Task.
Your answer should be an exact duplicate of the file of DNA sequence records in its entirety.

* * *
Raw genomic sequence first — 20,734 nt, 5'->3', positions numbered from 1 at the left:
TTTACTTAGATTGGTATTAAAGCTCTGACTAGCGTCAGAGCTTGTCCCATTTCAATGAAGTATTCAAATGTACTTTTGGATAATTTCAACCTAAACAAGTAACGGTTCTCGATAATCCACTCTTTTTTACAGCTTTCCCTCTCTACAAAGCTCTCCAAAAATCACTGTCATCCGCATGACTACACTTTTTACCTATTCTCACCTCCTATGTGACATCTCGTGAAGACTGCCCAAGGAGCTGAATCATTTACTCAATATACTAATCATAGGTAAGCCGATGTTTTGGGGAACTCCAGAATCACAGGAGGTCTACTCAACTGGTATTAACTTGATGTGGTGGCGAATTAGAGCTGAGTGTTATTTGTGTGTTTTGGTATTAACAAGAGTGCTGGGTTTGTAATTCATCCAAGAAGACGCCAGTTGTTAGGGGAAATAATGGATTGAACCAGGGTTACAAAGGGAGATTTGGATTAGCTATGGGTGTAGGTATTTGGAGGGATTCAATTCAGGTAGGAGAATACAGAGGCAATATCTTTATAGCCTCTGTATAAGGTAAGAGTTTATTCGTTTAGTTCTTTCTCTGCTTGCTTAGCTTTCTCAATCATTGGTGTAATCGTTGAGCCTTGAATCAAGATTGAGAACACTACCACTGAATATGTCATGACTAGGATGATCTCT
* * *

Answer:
Raw genomic sequence first — 20,734 nt, 5'->3', positions numbered from 1 at the left:
TTTACTTAGATTGGTATTAAAGCTCTGACTAGCGTCAGAGCTTGTCCCATTTCAATGAAGTATTCAAATGTACTTTTGGATAATTTCAACCTAAACAAGTAACGGTTCTCGATAATCCACTCTTTTTTACAGCTTTCCCTCTCTACAAAGCTCTCCAAAAATCACTGTCATCCGCATGACTACACTTTTTACCTATTCTCACCTCCTATGTGACATCTCGTGAAGACTGCCCAAGGAGCTGAATCATTTACTCAATATACTAATCATAGGTAAGCCGATGTTTTGGGGAACTCCAGAATCACAGGAGGTCTACTCAACTGGTATTAACTTGATGTGGTGGCGAATTAGAGCTGAGTGTTATTTGTGTGTTTTGGTATTAACAAGAGTGCTGGGTTTGTAATTCATCCAAGAAGACGCCAGTTGTTAGGGGAAATAATGGATTGAACCAGGGTTACAAAGGGAGATTTGGATTAGCTATGGGTGTAGGTATTTGGAGGGATTCAATTCAGGTAGGAGAATACAGAGGCAATATCTTTATAGCCTCTGTATAAGGTAAGAGTTTATTCGTTTAGTTCTTTCTCTGCTTGCTTAGCTTTCTCAATCATTGGTGTAATCGTTGAGCCTTGAATCAAGATTGAGAACACTACCACTGAATATGTCATGACTAGGATGATCTCT